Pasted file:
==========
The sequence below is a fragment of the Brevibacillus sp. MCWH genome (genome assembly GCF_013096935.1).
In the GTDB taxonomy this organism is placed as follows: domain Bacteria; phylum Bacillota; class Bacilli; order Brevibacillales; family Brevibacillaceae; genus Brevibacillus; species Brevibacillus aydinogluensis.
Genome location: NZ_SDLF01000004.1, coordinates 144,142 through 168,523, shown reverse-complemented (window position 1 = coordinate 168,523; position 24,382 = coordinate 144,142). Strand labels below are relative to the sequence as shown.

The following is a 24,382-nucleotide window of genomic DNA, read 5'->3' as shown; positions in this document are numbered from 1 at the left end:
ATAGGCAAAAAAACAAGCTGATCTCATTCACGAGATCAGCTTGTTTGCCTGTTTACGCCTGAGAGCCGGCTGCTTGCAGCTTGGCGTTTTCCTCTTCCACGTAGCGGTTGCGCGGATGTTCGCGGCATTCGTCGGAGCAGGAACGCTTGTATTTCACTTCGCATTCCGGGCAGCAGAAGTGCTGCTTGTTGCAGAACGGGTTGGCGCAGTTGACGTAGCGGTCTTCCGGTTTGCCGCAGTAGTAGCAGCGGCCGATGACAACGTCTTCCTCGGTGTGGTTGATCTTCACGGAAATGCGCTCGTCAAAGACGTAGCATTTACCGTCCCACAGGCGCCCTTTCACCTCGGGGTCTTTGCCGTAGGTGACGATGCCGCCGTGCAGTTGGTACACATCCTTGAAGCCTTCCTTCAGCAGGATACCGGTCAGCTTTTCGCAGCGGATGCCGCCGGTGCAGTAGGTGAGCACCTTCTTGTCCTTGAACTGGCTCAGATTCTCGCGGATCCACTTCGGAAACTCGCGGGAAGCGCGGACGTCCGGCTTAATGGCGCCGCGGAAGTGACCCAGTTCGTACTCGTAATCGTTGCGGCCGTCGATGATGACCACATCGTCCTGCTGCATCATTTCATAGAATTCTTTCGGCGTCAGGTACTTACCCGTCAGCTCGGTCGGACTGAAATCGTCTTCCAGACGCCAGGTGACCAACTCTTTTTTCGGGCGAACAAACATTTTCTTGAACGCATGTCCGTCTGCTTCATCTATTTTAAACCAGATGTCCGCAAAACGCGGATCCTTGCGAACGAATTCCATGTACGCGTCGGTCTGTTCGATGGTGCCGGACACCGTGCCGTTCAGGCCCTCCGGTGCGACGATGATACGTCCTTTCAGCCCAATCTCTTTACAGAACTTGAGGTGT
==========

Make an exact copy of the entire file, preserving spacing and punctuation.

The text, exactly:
The sequence below is a fragment of the Brevibacillus sp. MCWH genome (genome assembly GCF_013096935.1).
In the GTDB taxonomy this organism is placed as follows: domain Bacteria; phylum Bacillota; class Bacilli; order Brevibacillales; family Brevibacillaceae; genus Brevibacillus; species Brevibacillus aydinogluensis.
Genome location: NZ_SDLF01000004.1, coordinates 144,142 through 168,523, shown reverse-complemented (window position 1 = coordinate 168,523; position 24,382 = coordinate 144,142). Strand labels below are relative to the sequence as shown.

The following is a 24,382-nucleotide window of genomic DNA, read 5'->3' as shown; positions in this document are numbered from 1 at the left end:
ATAGGCAAAAAAACAAGCTGATCTCATTCACGAGATCAGCTTGTTTGCCTGTTTACGCCTGAGAGCCGGCTGCTTGCAGCTTGGCGTTTTCCTCTTCCACGTAGCGGTTGCGCGGATGTTCGCGGCATTCGTCGGAGCAGGAACGCTTGTATTTCACTTCGCATTCCGGGCAGCAGAAGTGCTGCTTGTTGCAGAACGGGTTGGCGCAGTTGACGTAGCGGTCTTCCGGTTTGCCGCAGTAGTAGCAGCGGCCGATGACAACGTCTTCCTCGGTGTGGTTGATCTTCACGGAAATGCGCTCGTCAAAGACGTAGCATTTACCGTCCCACAGGCGCCCTTTCACCTCGGGGTCTTTGCCGTAGGTGACGATGCCGCCGTGCAGTTGGTACACATCCTTGAAGCCTTCCTTCAGCAGGATACCGGTCAGCTTTTCGCAGCGGATGCCGCCGGTGCAGTAGGTGAGCACCTTCTTGTCCTTGAACTGGCTCAGATTCTCGCGGATCCACTTCGGAAACTCGCGGGAAGCGCGGACGTCCGGCTTAATGGCGCCGCGGAAGTGACCCAGTTCGTACTCGTAATCGTTGCGGCCGTCGATGATGACCACATCGTCCTGCTGCATCATTTCATAGAATTCTTTCGGCGTCAGGTACTTACCCGTCAGCTCGGTCGGACTGAAATCGTCTTCCAGACGCCAGGTGACCAACTCTTTTTTCGGGCGAACAAACATTTTCTTGAACGCATGTCCGTCTGCTTCATCTATTTTAAACCAGATGTCCGCAAAACGCGGATCCTTGCGAACGAATTCCATGTACGCGTCGGTCTGTTCGATGGTGCCGGACACCGTGCCGTTCAGGCCCTCCGGTGCGACGATGATACGTCCTTTCAGCCCAATCTCTTTACAGAACTTGAGGTGT